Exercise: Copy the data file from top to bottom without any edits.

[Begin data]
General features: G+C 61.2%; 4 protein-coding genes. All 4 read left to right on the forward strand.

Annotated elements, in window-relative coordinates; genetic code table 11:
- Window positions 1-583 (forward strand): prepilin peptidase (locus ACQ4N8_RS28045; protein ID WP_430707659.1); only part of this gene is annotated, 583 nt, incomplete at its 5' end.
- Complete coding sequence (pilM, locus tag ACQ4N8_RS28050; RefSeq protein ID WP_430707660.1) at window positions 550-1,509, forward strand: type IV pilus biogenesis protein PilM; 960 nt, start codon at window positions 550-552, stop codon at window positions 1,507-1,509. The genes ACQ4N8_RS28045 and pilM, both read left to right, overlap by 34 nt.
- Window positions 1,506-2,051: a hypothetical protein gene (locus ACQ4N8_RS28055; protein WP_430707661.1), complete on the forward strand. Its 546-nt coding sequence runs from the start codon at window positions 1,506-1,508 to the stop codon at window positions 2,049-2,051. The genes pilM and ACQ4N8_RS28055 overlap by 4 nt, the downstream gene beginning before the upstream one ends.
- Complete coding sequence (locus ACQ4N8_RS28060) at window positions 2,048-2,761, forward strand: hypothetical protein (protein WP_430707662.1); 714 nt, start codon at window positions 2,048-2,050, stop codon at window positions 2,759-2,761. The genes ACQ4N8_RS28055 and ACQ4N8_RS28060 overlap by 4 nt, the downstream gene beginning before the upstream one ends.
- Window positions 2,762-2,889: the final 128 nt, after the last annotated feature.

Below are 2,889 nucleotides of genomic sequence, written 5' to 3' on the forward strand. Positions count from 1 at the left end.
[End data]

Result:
General features: G+C 61.2%; 4 protein-coding genes. All 4 read left to right on the forward strand.

Annotated elements, in window-relative coordinates; genetic code table 11:
- Window positions 1-583 (forward strand): prepilin peptidase (locus ACQ4N8_RS28045; protein ID WP_430707659.1); only part of this gene is annotated, 583 nt, incomplete at its 5' end.
- Complete coding sequence (pilM, locus tag ACQ4N8_RS28050; RefSeq protein ID WP_430707660.1) at window positions 550-1,509, forward strand: type IV pilus biogenesis protein PilM; 960 nt, start codon at window positions 550-552, stop codon at window positions 1,507-1,509. The genes ACQ4N8_RS28045 and pilM, both read left to right, overlap by 34 nt.
- Window positions 1,506-2,051: a hypothetical protein gene (locus ACQ4N8_RS28055; protein WP_430707661.1), complete on the forward strand. Its 546-nt coding sequence runs from the start codon at window positions 1,506-1,508 to the stop codon at window positions 2,049-2,051. The genes pilM and ACQ4N8_RS28055 overlap by 4 nt, the downstream gene beginning before the upstream one ends.
- Complete coding sequence (locus ACQ4N8_RS28060) at window positions 2,048-2,761, forward strand: hypothetical protein (protein WP_430707662.1); 714 nt, start codon at window positions 2,048-2,050, stop codon at window positions 2,759-2,761. The genes ACQ4N8_RS28055 and ACQ4N8_RS28060 overlap by 4 nt, the downstream gene beginning before the upstream one ends.
- Window positions 2,762-2,889: the final 128 nt, after the last annotated feature.

Below are 2,889 nucleotides of genomic sequence, written 5' to 3' on the forward strand. Positions count from 1 at the left end.